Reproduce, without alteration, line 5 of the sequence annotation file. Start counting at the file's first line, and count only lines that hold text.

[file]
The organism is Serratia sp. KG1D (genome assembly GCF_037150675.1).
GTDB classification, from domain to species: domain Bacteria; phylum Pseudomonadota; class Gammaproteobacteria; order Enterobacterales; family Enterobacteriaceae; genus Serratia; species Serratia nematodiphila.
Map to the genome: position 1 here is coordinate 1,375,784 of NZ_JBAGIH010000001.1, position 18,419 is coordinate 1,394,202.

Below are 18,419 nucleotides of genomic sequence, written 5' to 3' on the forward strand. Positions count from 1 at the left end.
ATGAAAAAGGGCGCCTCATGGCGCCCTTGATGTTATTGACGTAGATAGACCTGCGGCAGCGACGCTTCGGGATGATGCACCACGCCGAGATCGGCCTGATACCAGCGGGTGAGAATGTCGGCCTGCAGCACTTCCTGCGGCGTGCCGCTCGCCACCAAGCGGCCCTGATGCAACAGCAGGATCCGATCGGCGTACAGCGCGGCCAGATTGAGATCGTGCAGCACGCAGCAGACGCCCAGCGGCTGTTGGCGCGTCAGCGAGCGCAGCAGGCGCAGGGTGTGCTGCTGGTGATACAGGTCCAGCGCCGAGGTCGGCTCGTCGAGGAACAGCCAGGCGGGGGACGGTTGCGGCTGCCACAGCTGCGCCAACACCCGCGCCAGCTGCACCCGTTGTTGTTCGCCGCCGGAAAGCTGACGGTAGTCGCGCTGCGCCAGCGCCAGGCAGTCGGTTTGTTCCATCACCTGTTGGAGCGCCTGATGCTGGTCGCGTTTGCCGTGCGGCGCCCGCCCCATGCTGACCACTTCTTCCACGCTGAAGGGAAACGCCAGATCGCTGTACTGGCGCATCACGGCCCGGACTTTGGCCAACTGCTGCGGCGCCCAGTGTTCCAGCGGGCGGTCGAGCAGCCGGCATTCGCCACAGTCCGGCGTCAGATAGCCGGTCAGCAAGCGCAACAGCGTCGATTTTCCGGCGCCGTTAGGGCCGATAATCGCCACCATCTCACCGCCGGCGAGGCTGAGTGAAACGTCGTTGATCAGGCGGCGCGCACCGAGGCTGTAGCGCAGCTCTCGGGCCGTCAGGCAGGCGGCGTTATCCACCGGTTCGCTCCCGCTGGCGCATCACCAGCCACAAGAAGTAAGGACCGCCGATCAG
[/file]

ATGAAAAAGGGCGCCTCATGGCGCCCTTGATGTTATTGACGTAGATAGACCTGCGGCAGCGACGCTTCGGGATGATGCACCACGCCGAGATCGGCCTGATACCAGCGGGTGAGAATGTCGGCCTGCAGCACTTCCTGCGGCGTGCCGCTCGCCACCAAGCGGCCCTGATGCAACAGCAGGATCCGATCGGCGTACAGCGCGGCCAGATTGAGATCGTGCAGCACGCAGCAGACGCCCAGCGGCTGTTGGCGCGTCAGCGAGCGCAGCAGGCGCAGGGTGTGCTGCTGGTGATACAGGTCCAGCGCCGAGGTCGGCTCGTCGAGGAACAGCCAGGCGGGGGACGGTTGCGGCTGCCACAGCTGCGCCAACACCCGCGCCAGCTGCACCCGTTGTTGTTCGCCGCCGGAAAGCTGACGGTAGTCGCGCTGCGCCAGCGCCAGGCAGTCGGTTTGTTCCATCACCTGTTGGAGCGCCTGATGCTGGTCGCGTTTGCCGTGCGGCGCCCGCCCCATGCTGACCACTTCTTCCACGCTGAAGGGAAACGCCAGATCGCTGTACTGGCGCATCACGGCCCGGACTTTGGCCAACTGCTGCGGCGCCCAGTGTTCCAGCGGGCGGTCGAGCAGCCGGCATTCGCCACAGTCCGGCGTCAGATAGCCGGTCAGCAAGCGCAACAGCGTCGATTTTCCGGCGCCGTTAGGGCCGATAATCGCCACCATCTCACCGCCGGCGAGGCTGAGTGAAACGTCGTTGATCAGGCGGCGCGCACCGAGGCTGTAGCGCAGCTCTCGGGCCGTCAGGCAGGCGGCGTTATCCACCGGTTCGCTCCCGCTGGCGCATCACCAGCCACAAGAAGTAAGGACCGCCGATCAG